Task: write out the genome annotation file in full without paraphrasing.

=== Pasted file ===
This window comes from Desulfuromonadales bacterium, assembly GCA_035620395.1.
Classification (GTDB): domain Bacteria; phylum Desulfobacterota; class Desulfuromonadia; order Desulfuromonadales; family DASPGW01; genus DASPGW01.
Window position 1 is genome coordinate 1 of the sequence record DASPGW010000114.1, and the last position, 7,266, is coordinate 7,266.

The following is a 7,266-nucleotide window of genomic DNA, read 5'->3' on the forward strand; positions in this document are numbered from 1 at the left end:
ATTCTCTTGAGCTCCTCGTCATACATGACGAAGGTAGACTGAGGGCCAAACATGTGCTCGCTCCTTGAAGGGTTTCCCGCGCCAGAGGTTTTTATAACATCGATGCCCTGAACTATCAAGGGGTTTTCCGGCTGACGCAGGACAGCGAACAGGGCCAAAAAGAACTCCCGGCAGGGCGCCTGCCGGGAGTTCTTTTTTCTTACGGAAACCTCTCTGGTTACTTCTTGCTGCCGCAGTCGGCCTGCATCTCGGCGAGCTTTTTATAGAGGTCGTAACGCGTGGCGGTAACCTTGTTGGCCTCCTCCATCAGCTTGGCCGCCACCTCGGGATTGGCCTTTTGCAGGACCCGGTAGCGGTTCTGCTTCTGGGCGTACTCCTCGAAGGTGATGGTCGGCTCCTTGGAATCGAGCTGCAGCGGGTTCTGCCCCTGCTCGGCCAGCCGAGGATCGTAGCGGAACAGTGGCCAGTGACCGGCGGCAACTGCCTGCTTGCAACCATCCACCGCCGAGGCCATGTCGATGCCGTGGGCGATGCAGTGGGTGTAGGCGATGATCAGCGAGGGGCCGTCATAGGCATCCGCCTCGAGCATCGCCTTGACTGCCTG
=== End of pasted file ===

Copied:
This window comes from Desulfuromonadales bacterium, assembly GCA_035620395.1.
Classification (GTDB): domain Bacteria; phylum Desulfobacterota; class Desulfuromonadia; order Desulfuromonadales; family DASPGW01; genus DASPGW01.
Window position 1 is genome coordinate 1 of the sequence record DASPGW010000114.1, and the last position, 7,266, is coordinate 7,266.

The following is a 7,266-nucleotide window of genomic DNA, read 5'->3' on the forward strand; positions in this document are numbered from 1 at the left end:
ATTCTCTTGAGCTCCTCGTCATACATGACGAAGGTAGACTGAGGGCCAAACATGTGCTCGCTCCTTGAAGGGTTTCCCGCGCCAGAGGTTTTTATAACATCGATGCCCTGAACTATCAAGGGGTTTTCCGGCTGACGCAGGACAGCGAACAGGGCCAAAAAGAACTCCCGGCAGGGCGCCTGCCGGGAGTTCTTTTTTCTTACGGAAACCTCTCTGGTTACTTCTTGCTGCCGCAGTCGGCCTGCATCTCGGCGAGCTTTTTATAGAGGTCGTAACGCGTGGCGGTAACCTTGTTGGCCTCCTCCATCAGCTTGGCCGCCACCTCGGGATTGGCCTTTTGCAGGACCCGGTAGCGGTTCTGCTTCTGGGCGTACTCCTCGAAGGTGATGGTCGGCTCCTTGGAATCGAGCTGCAGCGGGTTCTGCCCCTGCTCGGCCAGCCGAGGATCGTAGCGGAACAGTGGCCAGTGACCGGCGGCAACTGCCTGCTTGCAACCATCCACCGCCGAGGCCATGTCGATGCCGTGGGCGATGCAGTGGGTGTAGGCGATGATCAGCGAGGGGCCGTCATAGGCATCCGCCTCGAGCATCGCCTTGACTGCCTG